One part of my current job is that of a clinician on our Youth and Family Team. School starts here on Thursday, and it seems like many of our young clients are falling apart at the prospect of a new school year.
I remember being unable to sleep in the days before school started, anxious about the excitement and uncertainty. I never had to worry about getting a potentially deadly disease or wearing masks, or worrying if I would be sent home on quarantine. Things are sure different.
The members of my team can’t wait until school starts and thing presumably settle down for our clients. At least we hope they settle down.
What about school starting gave you the jitters when you were a child? What were your most favorite and least favorite years in elementary and middle school?
Early in this blog’s history, we had a contributor who wrote exceedingly well and who was excited about life and his role in the world. His name is Aaron. Aaron was a reader and regular commentator in those early years.
This week, Dale Connelly, the founder of this blog, contacted me and Sherrilee about posting some writing by Aaron’s sister, Jessica. Dale commented:
“Aaron has multiple disabilities and gets around primarily in a powered wheelchair. You may have seen him at some of the State Fair shows back in the day. His family is organizing a Zoom event next Saturday, (August 7) to premiere a short (55 minute) documentary about Aaron and the difficult decisions his family faced when he was born. The event is also a fundraiser to gather money to replace Aaron’s accessible van, his primary form of transportation.”
We thought this was a great topic for a post. I have communicated with both Aaron and his sister, and this is how Aaron describes himself:
Aaron Westendorp is a musician, online variety music show host, and a self-advocate in Hopkins, Minnesota, who uses a communication device. Aaron has a brain stem lesion which causes spastic quadriparesis, a partial paralysis from the eyes down. He still has a independent life and a fun personality.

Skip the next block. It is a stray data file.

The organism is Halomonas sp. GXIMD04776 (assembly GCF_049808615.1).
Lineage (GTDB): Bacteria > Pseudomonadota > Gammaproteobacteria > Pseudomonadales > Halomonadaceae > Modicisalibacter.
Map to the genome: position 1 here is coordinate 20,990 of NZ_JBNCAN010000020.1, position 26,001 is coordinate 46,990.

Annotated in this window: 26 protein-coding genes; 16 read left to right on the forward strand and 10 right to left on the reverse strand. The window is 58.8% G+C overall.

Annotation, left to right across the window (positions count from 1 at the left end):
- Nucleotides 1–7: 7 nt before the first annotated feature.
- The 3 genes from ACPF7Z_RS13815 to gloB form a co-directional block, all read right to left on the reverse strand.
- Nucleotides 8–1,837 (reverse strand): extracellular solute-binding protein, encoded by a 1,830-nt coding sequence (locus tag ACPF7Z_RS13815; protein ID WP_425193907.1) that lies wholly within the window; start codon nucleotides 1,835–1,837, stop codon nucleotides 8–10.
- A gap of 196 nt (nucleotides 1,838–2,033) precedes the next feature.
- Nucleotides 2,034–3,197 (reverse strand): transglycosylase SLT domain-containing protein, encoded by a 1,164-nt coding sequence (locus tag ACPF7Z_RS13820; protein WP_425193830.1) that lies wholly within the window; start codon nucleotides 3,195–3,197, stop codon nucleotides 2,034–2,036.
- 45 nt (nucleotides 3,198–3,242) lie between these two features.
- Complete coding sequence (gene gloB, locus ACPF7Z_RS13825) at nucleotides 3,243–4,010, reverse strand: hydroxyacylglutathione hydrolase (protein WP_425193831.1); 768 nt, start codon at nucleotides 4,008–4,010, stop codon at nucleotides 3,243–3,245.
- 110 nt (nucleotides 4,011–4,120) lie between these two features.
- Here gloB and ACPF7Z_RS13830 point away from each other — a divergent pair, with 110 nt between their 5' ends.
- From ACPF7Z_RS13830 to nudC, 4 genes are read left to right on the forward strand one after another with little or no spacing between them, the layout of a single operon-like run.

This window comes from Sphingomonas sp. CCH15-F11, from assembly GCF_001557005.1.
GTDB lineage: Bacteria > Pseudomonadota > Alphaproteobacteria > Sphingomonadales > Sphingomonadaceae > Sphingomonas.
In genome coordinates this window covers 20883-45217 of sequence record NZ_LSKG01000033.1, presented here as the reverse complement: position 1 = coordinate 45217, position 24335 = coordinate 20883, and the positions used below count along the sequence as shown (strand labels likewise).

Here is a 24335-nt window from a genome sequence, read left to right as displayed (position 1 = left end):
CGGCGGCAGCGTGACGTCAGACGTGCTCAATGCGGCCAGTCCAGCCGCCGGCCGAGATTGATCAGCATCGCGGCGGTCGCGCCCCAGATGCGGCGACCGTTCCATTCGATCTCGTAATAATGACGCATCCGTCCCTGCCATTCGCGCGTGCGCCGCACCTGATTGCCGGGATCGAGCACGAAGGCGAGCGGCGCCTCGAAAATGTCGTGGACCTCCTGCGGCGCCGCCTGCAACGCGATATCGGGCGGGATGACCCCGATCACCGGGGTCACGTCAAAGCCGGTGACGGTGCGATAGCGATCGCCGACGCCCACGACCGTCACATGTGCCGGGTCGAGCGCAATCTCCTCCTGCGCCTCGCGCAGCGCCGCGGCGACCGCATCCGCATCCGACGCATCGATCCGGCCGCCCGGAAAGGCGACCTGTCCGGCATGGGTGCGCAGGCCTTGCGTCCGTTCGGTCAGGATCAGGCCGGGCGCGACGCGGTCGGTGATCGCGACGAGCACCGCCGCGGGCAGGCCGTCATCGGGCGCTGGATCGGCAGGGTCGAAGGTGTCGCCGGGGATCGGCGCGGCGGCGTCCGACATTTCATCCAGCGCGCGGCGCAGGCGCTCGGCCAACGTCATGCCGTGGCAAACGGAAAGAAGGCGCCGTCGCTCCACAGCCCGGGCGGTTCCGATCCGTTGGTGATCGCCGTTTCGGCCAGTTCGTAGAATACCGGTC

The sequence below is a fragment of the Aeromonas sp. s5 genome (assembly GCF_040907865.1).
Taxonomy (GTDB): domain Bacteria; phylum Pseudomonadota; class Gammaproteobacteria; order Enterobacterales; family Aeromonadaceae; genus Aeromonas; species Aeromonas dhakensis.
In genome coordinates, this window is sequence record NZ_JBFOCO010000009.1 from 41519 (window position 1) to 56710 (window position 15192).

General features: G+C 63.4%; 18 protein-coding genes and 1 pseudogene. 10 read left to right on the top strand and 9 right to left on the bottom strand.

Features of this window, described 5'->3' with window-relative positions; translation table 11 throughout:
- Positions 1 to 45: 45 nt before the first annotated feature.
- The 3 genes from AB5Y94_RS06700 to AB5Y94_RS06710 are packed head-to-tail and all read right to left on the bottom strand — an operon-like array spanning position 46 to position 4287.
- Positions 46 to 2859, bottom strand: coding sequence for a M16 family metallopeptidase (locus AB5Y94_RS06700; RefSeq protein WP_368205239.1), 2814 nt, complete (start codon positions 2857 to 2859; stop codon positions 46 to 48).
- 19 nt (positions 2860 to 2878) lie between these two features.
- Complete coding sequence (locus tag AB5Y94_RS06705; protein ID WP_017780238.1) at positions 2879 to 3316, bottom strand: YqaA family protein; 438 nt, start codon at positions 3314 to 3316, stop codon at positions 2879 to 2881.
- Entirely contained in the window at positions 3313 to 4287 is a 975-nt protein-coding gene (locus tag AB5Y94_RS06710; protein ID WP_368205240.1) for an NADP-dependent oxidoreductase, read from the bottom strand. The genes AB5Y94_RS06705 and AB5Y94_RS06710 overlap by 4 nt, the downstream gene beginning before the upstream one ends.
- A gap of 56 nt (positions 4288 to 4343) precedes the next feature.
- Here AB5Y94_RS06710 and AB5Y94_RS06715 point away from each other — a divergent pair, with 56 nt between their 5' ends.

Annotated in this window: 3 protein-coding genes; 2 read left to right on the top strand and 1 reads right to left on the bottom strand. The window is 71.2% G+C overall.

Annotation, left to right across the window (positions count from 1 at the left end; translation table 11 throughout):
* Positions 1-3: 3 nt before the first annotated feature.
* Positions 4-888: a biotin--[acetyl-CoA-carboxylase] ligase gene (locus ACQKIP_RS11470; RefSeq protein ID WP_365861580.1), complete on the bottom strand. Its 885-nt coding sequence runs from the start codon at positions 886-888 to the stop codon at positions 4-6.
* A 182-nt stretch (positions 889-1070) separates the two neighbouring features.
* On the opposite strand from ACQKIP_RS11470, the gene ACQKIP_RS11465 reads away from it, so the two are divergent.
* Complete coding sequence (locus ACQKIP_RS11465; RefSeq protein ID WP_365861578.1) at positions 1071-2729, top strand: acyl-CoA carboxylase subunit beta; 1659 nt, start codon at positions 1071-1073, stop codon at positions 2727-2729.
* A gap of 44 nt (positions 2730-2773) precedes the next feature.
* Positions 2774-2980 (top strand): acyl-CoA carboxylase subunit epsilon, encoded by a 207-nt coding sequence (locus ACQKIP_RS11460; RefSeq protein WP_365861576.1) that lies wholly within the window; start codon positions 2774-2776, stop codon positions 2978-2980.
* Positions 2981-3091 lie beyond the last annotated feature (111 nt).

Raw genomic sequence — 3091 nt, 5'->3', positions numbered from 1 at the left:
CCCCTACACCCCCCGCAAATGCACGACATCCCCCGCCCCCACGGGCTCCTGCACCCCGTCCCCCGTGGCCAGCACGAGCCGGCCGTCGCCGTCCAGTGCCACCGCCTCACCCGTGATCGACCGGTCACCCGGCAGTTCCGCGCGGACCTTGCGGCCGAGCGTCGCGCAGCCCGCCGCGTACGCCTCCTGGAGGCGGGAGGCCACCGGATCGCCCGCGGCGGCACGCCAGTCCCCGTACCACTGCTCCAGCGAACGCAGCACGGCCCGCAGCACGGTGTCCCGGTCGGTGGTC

The following is a heartfelt statement from his sister, Jessica Westendorp:
I could have written a different speech every day this year, that’s how many different feelings I have about Aaron and growing up with Aaron. I have humorous, light, jovial speeches, and dark, scary, cynical speeches that underscore Aaron’s evil side. Just kidding. Aaron doesn’t really have an evil side. That Aaron is a bright light, most of you already know. He has always been a calm being, open and waiting for whatever the next step might be. The only time I can remember Aaron loosing his cool was for a brief period in the 5th grade when math and after school studies pushed him to desperation and low lows. He got angry. In that time there was a moment when Aaron looked at me and sighed and it was if he said to me, “so…this is how it is”. And then, he was fine again, calm, collected, open and ready to keep going.
Aaron is disabled. I know this is news to you. It’s hard to see the disability when there is so much AARON to see. But, in case you didn’t get the memo, he is special, differently abled, challenged, a short bus super kid. Other words that were used on him were Duke, Duker, King of Kids, and because there is only so much wonder and excitement I can allow to follow him around, he is also a bratty kid brother.